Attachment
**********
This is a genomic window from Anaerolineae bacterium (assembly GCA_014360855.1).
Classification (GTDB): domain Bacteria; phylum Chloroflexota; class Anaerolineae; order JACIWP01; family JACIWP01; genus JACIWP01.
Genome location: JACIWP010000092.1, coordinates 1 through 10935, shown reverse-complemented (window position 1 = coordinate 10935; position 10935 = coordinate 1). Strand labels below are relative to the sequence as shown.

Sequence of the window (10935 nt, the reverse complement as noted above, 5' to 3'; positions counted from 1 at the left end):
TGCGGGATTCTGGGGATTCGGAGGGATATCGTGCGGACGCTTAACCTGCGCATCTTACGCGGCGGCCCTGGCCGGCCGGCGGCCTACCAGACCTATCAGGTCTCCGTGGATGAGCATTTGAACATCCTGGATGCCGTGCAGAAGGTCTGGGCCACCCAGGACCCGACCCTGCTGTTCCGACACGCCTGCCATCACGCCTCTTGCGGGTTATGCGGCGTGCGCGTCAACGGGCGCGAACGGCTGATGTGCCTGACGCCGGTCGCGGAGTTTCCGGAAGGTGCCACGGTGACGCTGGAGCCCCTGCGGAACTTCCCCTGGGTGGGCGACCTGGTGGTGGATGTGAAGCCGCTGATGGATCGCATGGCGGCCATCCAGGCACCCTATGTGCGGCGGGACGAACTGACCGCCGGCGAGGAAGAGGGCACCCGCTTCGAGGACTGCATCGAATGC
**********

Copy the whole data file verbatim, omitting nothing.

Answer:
This is a genomic window from Anaerolineae bacterium (assembly GCA_014360855.1).
Classification (GTDB): domain Bacteria; phylum Chloroflexota; class Anaerolineae; order JACIWP01; family JACIWP01; genus JACIWP01.
Genome location: JACIWP010000092.1, coordinates 1 through 10935, shown reverse-complemented (window position 1 = coordinate 10935; position 10935 = coordinate 1). Strand labels below are relative to the sequence as shown.

Sequence of the window (10935 nt, the reverse complement as noted above, 5' to 3'; positions counted from 1 at the left end):
TGCGGGATTCTGGGGATTCGGAGGGATATCGTGCGGACGCTTAACCTGCGCATCTTACGCGGCGGCCCTGGCCGGCCGGCGGCCTACCAGACCTATCAGGTCTCCGTGGATGAGCATTTGAACATCCTGGATGCCGTGCAGAAGGTCTGGGCCACCCAGGACCCGACCCTGCTGTTCCGACACGCCTGCCATCACGCCTCTTGCGGGTTATGCGGCGTGCGCGTCAACGGGCGCGAACGGCTGATGTGCCTGACGCCGGTCGCGGAGTTTCCGGAAGGTGCCACGGTGACGCTGGAGCCCCTGCGGAACTTCCCCTGGGTGGGCGACCTGGTGGTGGATGTGAAGCCGCTGATGGATCGCATGGCGGCCATCCAGGCACCCTATGTGCGGCGGGACGAACTGACCGCCGGCGAGGAAGAGGGCACCCGCTTCGAGGACTGCATCGAATGC